Chesterton Tribune

Woman sentenced to home detention in fatal OWI crash

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A Westville woman who police say was intoxicated when she crashed her car in June 2008 in Pine Township, in an accident which killed her passenger, was sentenced to five years on Friday.

Alysha M. Ramos, 19--who was 17 at the time of the accident but was subsequently waived into adult court--was sentenced to three years of home detention and an additional two years on formal probation by Porter Superior Court Judge Bill Alexa, Deputy Prosecuting Attorney Andrew Bennett told the Chesterton Tribune today.

Alexa’s sentence includes credit for Ramos’ 51 days in the Juvenile Detention Center, Bennett said.

Ramos had previously pleaded guilty to the most serious of the charges filed against her: OWI-causing death, a Class C felony punishable by a term of two to eight years.

According to the Porter County Sheriff’s Police, at 5:10 a.m. on Sunday, June 1, 2008, Ramos was westbound on C.R. 1400N, west of C.R. 400E, and had just looked down to close her cell phone after completing a call when her front-seat passenger, Alisha A. Purnick, 17, of Liberty Township, yelled at her to “pay attention to the road.”

Ramos advised police that she looked up to see that she was driving off the roadway. Police said that Ramos then lost control of her vehicle, which left the roadway to the south and struck a tree on the passenger’s front side.

Ramos asked neighbors to call for help, police said, and then flagged down a passing motorist and left the scene. She was later returned to the scene by a family acquaintance. Ramos subsequently registered a blood alcohol content of .16 percent on a certified test, police said.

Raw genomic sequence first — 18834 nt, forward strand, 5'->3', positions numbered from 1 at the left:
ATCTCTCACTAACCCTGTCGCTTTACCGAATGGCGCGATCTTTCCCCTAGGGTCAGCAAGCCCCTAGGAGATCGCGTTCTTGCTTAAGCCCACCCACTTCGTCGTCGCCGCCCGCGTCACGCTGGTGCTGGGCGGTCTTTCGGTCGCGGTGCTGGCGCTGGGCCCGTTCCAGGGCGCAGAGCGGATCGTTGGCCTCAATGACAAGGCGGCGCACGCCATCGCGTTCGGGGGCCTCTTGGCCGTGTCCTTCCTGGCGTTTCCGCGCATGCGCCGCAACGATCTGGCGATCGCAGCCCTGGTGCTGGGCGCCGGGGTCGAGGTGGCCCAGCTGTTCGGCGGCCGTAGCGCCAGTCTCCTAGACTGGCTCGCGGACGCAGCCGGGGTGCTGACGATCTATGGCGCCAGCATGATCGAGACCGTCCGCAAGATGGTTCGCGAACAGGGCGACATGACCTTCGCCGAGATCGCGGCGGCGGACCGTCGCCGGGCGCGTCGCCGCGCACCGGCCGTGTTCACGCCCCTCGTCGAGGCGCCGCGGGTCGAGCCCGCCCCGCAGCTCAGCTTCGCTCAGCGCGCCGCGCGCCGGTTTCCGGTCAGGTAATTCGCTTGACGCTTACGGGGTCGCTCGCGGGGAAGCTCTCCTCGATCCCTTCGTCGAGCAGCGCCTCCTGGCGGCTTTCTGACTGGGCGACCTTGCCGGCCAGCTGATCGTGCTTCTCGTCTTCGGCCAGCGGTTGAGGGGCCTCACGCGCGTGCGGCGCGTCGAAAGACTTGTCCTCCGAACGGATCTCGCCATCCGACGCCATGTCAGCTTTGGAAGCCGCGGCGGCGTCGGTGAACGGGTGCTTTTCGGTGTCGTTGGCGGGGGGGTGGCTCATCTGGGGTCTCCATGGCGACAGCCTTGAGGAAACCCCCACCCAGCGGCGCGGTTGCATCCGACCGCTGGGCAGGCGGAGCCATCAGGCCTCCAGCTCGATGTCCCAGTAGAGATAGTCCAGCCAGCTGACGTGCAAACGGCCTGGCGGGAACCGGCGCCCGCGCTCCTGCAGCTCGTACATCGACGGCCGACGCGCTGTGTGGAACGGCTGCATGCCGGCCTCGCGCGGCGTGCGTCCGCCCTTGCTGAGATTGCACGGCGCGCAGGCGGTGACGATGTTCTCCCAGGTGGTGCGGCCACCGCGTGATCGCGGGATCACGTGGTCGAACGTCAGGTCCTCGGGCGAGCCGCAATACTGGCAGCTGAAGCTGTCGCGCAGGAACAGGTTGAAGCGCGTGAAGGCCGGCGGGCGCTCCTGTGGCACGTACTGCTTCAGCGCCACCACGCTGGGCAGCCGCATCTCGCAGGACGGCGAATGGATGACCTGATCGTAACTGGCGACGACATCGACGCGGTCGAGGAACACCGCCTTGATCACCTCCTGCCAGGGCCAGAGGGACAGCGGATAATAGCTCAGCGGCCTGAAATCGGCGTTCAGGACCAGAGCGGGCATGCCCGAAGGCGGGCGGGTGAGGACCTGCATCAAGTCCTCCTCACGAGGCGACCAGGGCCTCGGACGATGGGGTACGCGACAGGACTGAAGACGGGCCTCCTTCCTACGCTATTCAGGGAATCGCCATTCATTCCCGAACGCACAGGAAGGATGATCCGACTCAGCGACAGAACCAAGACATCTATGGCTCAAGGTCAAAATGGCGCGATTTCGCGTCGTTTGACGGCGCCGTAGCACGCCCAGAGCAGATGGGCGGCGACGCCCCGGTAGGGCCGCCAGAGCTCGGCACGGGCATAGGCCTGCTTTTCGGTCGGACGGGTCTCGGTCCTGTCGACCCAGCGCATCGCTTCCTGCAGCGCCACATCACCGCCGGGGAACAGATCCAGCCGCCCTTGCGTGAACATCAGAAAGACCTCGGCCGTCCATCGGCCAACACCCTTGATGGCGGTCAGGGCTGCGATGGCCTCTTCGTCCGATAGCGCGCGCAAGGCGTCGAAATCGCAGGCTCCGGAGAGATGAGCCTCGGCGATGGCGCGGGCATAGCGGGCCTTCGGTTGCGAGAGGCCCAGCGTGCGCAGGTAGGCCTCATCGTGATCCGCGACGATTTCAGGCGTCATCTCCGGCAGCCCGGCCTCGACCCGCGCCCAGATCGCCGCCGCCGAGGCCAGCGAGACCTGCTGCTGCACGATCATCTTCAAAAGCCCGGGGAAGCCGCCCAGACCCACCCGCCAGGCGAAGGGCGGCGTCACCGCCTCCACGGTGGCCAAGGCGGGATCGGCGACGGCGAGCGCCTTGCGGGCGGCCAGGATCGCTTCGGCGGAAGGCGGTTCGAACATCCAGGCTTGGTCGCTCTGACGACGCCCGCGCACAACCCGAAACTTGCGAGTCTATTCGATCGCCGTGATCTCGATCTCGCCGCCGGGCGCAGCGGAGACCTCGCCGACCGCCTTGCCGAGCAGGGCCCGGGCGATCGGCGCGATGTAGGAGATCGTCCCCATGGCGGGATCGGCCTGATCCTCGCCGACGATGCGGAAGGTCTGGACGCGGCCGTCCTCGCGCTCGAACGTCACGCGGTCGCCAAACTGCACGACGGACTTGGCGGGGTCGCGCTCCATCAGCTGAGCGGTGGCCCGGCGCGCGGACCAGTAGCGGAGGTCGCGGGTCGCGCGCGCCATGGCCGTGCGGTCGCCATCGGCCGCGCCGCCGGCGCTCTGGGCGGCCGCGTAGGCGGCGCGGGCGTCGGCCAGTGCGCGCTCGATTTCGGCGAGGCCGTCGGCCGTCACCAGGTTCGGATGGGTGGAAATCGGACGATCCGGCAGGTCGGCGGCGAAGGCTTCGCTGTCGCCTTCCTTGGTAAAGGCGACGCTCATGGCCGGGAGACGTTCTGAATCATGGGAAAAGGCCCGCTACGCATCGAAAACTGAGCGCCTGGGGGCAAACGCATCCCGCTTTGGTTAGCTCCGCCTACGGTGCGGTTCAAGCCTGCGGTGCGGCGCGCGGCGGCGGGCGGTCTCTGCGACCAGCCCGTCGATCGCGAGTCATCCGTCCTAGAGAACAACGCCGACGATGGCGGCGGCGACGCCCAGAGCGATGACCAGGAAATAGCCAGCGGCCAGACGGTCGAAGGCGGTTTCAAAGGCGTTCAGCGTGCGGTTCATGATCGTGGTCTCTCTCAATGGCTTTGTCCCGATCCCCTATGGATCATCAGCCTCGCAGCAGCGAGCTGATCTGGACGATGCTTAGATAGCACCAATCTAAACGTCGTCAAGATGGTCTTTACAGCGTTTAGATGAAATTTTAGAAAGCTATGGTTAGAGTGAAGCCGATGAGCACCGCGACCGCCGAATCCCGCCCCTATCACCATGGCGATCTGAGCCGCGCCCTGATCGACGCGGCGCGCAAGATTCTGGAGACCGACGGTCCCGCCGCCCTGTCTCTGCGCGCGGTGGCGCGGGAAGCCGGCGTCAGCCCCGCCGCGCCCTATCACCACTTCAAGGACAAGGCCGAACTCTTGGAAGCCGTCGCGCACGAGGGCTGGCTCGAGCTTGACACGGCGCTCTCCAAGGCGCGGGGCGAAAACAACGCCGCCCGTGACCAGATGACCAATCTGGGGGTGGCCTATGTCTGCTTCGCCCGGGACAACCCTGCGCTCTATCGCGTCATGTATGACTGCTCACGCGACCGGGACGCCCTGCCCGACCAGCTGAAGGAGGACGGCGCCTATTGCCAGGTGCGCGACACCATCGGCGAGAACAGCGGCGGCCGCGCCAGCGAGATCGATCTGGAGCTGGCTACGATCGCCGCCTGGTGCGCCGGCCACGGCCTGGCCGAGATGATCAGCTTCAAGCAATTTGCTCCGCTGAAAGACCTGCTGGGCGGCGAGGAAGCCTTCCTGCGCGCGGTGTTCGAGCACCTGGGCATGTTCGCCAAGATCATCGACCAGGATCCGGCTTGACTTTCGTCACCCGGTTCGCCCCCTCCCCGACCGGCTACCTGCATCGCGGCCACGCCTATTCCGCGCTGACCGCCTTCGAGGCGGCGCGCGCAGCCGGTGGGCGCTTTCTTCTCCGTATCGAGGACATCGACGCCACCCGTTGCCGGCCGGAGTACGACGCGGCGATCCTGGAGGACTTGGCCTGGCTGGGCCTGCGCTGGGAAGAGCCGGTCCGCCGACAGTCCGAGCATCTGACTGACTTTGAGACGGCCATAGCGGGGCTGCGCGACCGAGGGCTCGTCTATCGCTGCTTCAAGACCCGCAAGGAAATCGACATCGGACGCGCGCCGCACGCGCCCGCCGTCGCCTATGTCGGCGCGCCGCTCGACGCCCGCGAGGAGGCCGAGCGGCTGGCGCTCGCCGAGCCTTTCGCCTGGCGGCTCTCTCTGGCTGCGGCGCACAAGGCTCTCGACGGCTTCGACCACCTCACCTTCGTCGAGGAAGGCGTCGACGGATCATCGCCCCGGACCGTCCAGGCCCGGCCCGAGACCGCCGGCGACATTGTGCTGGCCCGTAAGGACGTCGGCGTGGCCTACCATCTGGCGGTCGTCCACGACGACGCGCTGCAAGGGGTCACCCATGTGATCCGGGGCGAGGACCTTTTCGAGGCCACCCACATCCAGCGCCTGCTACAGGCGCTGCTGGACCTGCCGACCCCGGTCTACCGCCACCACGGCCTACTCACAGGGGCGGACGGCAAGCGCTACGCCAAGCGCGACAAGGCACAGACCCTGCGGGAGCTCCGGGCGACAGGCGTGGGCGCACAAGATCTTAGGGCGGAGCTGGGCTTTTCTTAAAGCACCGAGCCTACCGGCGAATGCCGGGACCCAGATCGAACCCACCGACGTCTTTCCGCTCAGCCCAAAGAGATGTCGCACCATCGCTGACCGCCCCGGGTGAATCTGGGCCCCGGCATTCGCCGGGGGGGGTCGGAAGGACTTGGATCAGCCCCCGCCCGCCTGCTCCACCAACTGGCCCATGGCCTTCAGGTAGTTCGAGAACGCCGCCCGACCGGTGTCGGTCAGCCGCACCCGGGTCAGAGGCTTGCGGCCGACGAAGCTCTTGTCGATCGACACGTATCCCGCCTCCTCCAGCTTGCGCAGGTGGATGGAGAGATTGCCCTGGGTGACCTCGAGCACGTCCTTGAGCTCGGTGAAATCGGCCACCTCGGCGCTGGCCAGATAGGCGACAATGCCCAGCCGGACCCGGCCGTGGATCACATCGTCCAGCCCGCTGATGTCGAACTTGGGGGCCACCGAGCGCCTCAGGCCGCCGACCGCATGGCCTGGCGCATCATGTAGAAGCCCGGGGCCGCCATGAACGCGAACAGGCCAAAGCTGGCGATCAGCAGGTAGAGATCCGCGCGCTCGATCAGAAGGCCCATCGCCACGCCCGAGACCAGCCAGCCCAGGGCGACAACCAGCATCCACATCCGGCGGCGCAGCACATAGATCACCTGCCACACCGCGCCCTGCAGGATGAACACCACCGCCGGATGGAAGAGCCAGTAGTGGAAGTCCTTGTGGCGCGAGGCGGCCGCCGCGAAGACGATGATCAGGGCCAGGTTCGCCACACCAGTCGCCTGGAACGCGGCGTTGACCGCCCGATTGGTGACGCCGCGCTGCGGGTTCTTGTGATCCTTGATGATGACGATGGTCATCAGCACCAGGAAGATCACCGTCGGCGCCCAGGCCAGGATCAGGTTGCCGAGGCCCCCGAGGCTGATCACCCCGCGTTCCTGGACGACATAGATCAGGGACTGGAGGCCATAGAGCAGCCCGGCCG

Purnick was airlifted with head injuries to St. James Hospital and Health Centers in Olympia Fields, Ill, where she died of her injuries on June 8, 2008.

Ramos was waived into adult court in July 2008.

In addition to home detention--during which time Ramos must wear an ankle bracelet and may leave her residence only for court-approved activities and work--Alexa ordered her to participate in a victim impact panel on the dangers of drinking and driving; ordered her to undergo substance abuse counseling and treatment; suspended her license for two years; ordered Ramos to maintain an ignition interlock system in her vehicle after her license suspension expires and for the duration of her formal probation; and ordered Ramos to turn over to Purnick’s mother her own cell phone, which has photos of Purnick on it.

Bennett said that a statement by Purnick’s mother, asking Alexa to sentence Ramos to home detention, was read into the record.

Ramos had originally been charged with a number of lesser and included charges, Bennett said, including reckless homicide and failure to stop after an accident resulting in death. Under the plea agreement those charges were dismissed. Bennett told the Tribune that, under Indiana Code, the state could conceivably have prosecuted Ramos on all lesser and included charges and even obtained a conviction but that the judge could not have imposed a sentence, since--for example--the reckless homicide charge is essentially a component of the OWI-causing death charge.

 

 

Posted 8/17/2009